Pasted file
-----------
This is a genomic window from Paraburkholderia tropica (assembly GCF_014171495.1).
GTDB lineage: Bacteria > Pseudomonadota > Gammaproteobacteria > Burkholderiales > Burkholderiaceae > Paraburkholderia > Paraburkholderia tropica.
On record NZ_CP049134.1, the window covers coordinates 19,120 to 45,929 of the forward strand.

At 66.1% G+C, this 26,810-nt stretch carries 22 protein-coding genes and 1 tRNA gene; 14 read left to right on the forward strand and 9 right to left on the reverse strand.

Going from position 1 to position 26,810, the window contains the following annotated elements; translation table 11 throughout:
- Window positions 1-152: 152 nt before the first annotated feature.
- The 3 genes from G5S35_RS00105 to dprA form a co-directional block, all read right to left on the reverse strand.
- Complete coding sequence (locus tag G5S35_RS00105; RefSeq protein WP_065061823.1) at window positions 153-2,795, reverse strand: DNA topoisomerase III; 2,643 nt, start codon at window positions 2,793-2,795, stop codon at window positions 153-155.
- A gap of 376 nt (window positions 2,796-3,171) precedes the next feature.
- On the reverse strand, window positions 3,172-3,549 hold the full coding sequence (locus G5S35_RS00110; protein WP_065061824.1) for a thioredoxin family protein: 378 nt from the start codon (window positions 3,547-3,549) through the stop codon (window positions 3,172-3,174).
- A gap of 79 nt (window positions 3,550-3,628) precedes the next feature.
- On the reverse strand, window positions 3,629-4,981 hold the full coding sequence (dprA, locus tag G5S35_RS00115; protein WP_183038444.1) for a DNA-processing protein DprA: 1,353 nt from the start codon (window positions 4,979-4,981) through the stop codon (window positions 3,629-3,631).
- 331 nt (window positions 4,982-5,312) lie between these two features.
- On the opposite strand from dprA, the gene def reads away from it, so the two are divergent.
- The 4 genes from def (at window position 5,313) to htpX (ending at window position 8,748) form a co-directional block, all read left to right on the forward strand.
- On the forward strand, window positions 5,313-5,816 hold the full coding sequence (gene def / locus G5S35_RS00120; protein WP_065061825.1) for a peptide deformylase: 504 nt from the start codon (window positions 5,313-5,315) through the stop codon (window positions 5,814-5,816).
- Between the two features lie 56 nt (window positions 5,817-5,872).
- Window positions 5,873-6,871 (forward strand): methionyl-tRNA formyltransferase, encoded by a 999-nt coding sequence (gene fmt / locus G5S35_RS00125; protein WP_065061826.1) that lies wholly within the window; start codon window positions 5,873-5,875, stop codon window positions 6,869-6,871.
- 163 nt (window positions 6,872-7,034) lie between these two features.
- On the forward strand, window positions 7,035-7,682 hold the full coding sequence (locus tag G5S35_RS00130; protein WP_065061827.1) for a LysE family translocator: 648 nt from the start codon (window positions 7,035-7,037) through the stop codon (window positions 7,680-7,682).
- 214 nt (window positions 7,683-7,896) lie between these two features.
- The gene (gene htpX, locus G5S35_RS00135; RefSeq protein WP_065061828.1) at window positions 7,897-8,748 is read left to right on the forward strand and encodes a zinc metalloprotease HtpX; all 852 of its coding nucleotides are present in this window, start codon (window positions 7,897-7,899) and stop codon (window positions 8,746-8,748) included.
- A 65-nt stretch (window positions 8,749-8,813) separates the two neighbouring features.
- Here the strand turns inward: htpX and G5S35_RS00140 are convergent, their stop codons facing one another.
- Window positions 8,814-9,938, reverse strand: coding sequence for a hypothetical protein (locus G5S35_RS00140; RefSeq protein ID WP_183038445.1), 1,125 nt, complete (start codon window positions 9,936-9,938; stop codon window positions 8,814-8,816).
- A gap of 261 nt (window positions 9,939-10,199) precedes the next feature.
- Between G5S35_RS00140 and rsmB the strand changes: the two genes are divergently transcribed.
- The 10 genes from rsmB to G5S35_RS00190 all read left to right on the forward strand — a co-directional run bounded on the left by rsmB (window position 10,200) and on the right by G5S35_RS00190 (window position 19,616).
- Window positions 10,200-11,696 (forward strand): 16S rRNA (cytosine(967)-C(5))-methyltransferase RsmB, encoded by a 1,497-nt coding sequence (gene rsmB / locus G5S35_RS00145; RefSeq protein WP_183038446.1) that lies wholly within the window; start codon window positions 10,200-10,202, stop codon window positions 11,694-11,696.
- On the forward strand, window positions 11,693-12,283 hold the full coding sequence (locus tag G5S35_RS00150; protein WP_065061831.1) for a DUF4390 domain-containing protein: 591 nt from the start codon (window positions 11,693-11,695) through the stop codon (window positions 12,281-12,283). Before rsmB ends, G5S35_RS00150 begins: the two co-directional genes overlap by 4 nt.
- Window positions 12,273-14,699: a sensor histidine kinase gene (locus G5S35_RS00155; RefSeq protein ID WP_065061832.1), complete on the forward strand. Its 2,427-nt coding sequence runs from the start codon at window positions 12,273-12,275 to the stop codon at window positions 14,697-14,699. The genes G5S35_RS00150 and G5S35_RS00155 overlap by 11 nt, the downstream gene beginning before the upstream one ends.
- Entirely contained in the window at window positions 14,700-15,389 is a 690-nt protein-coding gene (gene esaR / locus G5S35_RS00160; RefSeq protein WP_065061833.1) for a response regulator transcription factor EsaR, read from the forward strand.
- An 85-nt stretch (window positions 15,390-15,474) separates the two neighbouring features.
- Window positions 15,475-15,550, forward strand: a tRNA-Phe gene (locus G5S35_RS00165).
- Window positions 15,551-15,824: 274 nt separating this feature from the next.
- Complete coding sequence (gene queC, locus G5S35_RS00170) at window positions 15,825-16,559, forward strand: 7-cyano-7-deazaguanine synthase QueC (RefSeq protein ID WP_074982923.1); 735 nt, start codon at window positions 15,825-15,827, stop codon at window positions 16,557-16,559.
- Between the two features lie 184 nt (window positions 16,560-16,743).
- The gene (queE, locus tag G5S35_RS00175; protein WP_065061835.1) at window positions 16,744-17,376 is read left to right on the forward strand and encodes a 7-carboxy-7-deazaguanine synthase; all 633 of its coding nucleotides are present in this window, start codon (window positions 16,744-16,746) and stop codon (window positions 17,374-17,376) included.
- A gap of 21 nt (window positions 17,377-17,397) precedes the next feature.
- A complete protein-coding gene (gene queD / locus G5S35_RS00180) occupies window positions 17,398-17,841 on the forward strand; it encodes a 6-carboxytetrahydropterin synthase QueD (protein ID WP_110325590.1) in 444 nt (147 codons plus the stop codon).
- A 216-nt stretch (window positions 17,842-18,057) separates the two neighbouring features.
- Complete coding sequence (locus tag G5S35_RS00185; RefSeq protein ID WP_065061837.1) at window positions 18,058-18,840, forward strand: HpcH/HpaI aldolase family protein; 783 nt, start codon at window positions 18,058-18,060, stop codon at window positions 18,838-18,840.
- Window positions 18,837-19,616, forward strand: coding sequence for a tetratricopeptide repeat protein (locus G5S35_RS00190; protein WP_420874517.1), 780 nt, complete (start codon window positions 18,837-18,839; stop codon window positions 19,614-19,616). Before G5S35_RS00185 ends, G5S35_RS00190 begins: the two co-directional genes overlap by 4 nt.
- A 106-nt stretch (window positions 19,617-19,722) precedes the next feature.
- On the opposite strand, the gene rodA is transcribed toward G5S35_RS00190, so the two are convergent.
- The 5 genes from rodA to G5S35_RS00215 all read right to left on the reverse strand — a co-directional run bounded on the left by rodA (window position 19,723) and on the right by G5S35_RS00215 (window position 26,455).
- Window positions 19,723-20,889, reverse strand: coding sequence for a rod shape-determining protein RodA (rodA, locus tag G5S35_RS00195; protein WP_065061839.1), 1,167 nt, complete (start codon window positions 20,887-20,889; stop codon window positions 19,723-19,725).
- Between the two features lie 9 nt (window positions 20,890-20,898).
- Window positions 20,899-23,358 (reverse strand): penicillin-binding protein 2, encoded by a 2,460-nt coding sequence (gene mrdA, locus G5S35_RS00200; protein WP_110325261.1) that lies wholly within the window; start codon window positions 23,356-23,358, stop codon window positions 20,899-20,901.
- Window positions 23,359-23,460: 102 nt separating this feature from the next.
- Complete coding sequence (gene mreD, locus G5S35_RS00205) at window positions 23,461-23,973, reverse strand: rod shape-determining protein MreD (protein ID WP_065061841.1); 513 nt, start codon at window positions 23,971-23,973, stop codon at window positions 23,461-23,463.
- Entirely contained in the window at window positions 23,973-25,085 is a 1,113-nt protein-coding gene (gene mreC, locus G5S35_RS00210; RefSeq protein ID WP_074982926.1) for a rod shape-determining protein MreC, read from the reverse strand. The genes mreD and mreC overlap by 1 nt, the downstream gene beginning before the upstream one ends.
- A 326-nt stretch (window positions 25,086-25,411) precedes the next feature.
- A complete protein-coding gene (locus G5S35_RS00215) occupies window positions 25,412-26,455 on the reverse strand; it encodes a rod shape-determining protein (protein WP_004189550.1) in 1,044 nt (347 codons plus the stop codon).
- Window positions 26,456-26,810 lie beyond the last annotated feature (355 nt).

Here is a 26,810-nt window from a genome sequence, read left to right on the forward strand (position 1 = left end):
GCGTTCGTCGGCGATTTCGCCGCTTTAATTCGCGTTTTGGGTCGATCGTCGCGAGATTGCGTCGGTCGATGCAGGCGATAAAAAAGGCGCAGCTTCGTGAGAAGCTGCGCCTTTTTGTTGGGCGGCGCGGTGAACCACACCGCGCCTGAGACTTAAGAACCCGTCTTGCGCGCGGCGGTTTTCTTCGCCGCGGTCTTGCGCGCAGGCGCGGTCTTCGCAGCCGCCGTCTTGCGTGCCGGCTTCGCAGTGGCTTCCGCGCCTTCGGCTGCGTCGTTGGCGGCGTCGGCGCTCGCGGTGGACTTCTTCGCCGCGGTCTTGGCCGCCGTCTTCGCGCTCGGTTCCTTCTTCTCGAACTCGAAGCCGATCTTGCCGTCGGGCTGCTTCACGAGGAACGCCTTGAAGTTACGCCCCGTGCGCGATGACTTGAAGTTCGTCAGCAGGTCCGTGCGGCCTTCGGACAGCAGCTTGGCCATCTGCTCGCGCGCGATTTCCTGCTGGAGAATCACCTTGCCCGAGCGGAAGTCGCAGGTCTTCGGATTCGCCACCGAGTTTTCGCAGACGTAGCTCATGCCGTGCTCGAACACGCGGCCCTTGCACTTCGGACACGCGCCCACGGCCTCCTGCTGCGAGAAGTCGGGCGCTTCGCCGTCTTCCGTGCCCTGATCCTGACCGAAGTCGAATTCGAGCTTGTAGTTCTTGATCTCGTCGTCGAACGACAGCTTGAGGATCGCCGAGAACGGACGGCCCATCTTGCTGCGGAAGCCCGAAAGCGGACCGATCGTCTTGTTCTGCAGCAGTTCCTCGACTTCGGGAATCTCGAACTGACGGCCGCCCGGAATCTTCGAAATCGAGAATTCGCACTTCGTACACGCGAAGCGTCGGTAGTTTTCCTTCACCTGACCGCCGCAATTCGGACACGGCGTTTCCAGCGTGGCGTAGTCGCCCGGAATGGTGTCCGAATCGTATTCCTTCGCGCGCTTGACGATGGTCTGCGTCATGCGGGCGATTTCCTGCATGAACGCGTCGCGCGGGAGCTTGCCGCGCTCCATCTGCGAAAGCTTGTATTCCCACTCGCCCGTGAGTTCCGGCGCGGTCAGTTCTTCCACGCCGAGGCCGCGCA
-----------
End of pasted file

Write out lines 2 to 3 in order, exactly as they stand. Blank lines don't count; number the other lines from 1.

GTDB lineage: Bacteria > Pseudomonadota > Gammaproteobacteria > Burkholderiales > Burkholderiaceae > Paraburkholderia > Paraburkholderia tropica.
On record NZ_CP049134.1, the window covers coordinates 19,120 to 45,929 of the forward strand.